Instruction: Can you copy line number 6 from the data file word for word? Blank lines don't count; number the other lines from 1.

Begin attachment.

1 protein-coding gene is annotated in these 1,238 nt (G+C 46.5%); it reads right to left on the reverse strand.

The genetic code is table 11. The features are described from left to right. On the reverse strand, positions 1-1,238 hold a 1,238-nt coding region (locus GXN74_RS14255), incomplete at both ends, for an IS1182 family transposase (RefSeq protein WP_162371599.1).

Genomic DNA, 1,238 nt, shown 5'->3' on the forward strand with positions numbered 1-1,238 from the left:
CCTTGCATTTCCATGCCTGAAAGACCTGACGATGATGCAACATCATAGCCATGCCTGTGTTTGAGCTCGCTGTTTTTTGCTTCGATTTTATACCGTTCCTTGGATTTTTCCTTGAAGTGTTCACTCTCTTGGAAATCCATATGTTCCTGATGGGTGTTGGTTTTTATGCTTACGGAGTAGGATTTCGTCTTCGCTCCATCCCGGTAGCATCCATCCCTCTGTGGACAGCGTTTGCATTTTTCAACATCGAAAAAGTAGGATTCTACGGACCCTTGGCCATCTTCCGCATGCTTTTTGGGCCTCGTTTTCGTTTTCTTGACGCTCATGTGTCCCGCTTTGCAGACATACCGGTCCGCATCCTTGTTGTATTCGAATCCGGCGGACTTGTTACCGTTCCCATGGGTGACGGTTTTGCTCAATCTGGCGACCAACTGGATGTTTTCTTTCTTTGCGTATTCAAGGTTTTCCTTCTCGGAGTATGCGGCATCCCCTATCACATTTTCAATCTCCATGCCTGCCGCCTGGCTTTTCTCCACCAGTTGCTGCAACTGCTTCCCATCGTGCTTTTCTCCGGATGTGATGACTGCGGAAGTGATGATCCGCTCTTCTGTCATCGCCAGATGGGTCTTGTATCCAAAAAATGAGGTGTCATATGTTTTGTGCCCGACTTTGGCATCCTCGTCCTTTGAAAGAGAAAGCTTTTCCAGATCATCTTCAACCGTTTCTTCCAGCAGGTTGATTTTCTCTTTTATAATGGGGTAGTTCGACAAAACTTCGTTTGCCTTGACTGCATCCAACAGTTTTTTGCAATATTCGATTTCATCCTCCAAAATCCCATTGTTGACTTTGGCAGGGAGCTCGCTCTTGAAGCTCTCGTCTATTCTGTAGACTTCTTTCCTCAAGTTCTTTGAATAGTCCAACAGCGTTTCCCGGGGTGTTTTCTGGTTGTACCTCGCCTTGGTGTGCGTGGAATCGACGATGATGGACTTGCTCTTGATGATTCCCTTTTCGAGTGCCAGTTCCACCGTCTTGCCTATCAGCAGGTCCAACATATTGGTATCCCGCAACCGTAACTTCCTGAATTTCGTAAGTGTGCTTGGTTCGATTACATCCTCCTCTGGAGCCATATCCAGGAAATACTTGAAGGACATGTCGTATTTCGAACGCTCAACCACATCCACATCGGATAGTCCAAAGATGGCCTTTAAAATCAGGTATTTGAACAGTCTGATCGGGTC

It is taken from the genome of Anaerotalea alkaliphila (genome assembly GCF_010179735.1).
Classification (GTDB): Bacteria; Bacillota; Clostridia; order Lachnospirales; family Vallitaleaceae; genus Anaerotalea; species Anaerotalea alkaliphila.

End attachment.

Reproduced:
Classification (GTDB): Bacteria; Bacillota; Clostridia; order Lachnospirales; family Vallitaleaceae; genus Anaerotalea; species Anaerotalea alkaliphila.